Chow Line: Try hummus as a healthful spread, dip

October 4, 2007

Is hummus considered a healthful food? I think it probably is, but I wonder about the fat in it. How is it made?

Even more than most dishes, you can find many, many recipes for hummus. And, of course, changing the ingredients will change the end product's nutritional profile. Still, even with that caveat -- yes, hummus is considered a very healthful alternative to other types of spreads and dips.

Hummus is usually served as an appetizer or snack, to be spread on pita bread or pita chips, or used as a vegetable dip. Some people spread hummus on bread for sandwiches.

For the uninitiated, hummus is a staple in Middle Eastern dishes. Its main ingredient is chickpeas (also known as garbanzo beans), blended with other ingredients in a food processor until it becomes a smooth paste. Recipes almost always include tahini (or sesame seed paste, usually available in the ethnic section of your grocery store), and also commonly call for garlic, lemon juice, olive oil, and a variety of spices and other flavorings. You can also find recipes that include additional ingredients, such as sun-dried tomatoes, spinach or olives.

You can buy prepared hummus, too. Again, the nutritional profile will change according to the ingredients used, so check the Nutrition Facts label for specific information. The U.S. Department of Agriculture's National Nutrient Database offers general information for both commercial and home-prepared hummus. A quick comparison of the two shows that the specific kinds analyzed have about the same number of calories (about 50 in two tablespoons) and fat (about two grams), but the commercial type has more protein, fewer carbohydrates, and more fiber, phosphorus, potassium and folate. The home-prepared hummus analyzed for the database has more calcium, vitamin C and less sodium.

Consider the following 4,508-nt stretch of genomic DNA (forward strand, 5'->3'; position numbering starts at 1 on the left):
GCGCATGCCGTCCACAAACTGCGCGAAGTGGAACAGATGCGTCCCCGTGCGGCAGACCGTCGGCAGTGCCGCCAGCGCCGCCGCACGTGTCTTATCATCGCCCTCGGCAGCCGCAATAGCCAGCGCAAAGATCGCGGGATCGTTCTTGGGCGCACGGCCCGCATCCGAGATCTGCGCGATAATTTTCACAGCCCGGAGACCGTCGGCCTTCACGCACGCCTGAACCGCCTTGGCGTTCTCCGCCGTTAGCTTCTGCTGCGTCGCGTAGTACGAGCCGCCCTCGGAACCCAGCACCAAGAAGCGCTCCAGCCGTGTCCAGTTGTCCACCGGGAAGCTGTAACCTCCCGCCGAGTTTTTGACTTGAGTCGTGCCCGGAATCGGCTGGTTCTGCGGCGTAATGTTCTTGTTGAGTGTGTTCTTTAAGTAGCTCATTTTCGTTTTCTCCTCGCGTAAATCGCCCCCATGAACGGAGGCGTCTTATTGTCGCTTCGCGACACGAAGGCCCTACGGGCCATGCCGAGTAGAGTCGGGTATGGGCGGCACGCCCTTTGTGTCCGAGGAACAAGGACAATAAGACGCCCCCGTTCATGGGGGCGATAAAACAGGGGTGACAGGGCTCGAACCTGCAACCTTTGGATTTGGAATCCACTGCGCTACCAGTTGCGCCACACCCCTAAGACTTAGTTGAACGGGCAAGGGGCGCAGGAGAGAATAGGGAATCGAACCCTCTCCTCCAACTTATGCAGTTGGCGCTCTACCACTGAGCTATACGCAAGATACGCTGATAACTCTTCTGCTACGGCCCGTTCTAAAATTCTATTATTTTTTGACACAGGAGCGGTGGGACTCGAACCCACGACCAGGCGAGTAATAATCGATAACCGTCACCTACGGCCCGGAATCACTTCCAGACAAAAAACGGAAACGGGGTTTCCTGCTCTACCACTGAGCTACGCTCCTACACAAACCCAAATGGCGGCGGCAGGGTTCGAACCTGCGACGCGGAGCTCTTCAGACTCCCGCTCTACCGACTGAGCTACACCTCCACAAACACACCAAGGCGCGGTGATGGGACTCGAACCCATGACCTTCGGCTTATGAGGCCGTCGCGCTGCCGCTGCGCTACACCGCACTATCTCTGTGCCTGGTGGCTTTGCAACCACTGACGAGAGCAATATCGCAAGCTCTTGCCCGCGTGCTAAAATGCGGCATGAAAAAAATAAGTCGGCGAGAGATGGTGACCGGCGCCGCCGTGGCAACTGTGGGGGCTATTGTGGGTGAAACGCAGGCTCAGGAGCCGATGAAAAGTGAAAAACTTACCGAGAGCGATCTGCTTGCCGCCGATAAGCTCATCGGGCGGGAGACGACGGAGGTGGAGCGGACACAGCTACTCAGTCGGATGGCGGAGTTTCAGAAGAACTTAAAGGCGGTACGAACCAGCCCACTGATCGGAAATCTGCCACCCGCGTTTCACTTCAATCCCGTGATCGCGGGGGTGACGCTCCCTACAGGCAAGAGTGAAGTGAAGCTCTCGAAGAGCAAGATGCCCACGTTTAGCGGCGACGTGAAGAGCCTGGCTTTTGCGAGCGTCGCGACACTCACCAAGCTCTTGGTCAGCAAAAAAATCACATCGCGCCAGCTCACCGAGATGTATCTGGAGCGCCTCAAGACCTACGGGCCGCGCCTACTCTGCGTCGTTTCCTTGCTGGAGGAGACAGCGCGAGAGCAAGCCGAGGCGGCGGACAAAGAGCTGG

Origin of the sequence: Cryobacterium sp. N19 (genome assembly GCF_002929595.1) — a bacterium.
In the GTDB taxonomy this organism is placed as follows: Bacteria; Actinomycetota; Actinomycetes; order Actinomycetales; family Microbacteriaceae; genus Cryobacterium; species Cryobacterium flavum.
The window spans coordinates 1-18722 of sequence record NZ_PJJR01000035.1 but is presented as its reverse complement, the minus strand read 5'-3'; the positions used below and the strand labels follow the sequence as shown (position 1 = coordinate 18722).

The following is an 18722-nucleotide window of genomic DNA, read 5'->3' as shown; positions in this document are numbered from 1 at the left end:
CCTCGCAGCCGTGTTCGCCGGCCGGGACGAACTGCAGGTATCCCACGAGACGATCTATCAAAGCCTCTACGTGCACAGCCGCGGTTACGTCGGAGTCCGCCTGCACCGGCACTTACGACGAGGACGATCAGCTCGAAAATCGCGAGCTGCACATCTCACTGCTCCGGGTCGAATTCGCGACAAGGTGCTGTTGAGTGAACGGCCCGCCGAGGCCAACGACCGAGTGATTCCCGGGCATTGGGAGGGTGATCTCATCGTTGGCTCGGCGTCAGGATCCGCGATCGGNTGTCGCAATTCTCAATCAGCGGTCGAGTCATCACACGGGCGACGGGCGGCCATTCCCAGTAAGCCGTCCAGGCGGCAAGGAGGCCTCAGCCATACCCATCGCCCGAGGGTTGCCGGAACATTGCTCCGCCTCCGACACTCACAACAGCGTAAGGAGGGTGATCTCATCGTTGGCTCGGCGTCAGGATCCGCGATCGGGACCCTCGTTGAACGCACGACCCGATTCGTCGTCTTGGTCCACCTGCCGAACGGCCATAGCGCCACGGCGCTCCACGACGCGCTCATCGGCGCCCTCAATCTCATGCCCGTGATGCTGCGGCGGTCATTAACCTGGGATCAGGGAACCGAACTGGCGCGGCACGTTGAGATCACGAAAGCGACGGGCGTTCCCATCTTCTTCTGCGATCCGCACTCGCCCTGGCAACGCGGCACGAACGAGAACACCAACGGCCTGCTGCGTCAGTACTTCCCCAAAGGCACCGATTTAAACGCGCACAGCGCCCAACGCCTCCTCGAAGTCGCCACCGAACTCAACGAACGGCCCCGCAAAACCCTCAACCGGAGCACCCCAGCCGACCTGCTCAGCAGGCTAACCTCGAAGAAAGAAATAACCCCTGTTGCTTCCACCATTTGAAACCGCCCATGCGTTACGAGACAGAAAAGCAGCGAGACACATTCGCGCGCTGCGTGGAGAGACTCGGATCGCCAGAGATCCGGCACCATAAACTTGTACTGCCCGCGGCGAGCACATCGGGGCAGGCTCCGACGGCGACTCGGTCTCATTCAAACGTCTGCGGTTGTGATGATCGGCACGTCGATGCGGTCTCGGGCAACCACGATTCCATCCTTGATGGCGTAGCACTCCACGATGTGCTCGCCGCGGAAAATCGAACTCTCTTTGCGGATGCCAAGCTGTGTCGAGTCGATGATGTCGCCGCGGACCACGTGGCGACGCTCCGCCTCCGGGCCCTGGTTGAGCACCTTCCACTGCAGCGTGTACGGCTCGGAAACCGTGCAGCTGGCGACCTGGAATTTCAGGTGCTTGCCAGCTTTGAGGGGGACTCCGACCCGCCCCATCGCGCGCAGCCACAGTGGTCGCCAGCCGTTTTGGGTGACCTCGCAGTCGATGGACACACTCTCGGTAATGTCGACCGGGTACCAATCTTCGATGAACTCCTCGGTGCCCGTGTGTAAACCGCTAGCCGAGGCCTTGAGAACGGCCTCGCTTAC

But, like anything, you have to watch your portions to be certain hummus fits into a healthful diet. If you can't contain yourself to a two-tablespoon serving and serve up a half-cup instead, you'll be treating yourself to more than 200 calories and 10 to 12 grams of fat.

If you're substituting hummus for a sour-cream-based dip or mayonnaise-based spread, of course you'll be better off. Not only does hummus offer more protein and less fat, the fat it does contain comes from the olive oil and tahini -- both of which are chock-full of heart-healthy monounsaturated fat rather than saturated fat, which should be limited.

With hummus, as with anything in the diet, the key is balance and portion control. Remember that and you can enjoy eating just about anything.

Chow Line is a service of Ohio State University Extension and the Ohio Agricultural Research and Development Center. Send questions to Chow Line, c/o Martha Filipic, 2021 Coffey Road, Columbus, OH, 43210-1044, or filipic.3@cfaes.osu.edu.

Editor: This column was reviewed by Jaime Foster, registered dietitian and program specialist for Ohio State University Extension in the Department of Human Nutrition, College of Education and Human Ecology.

 

Author(s): 
Martha Filipic
Source(s): 
Jaime Foster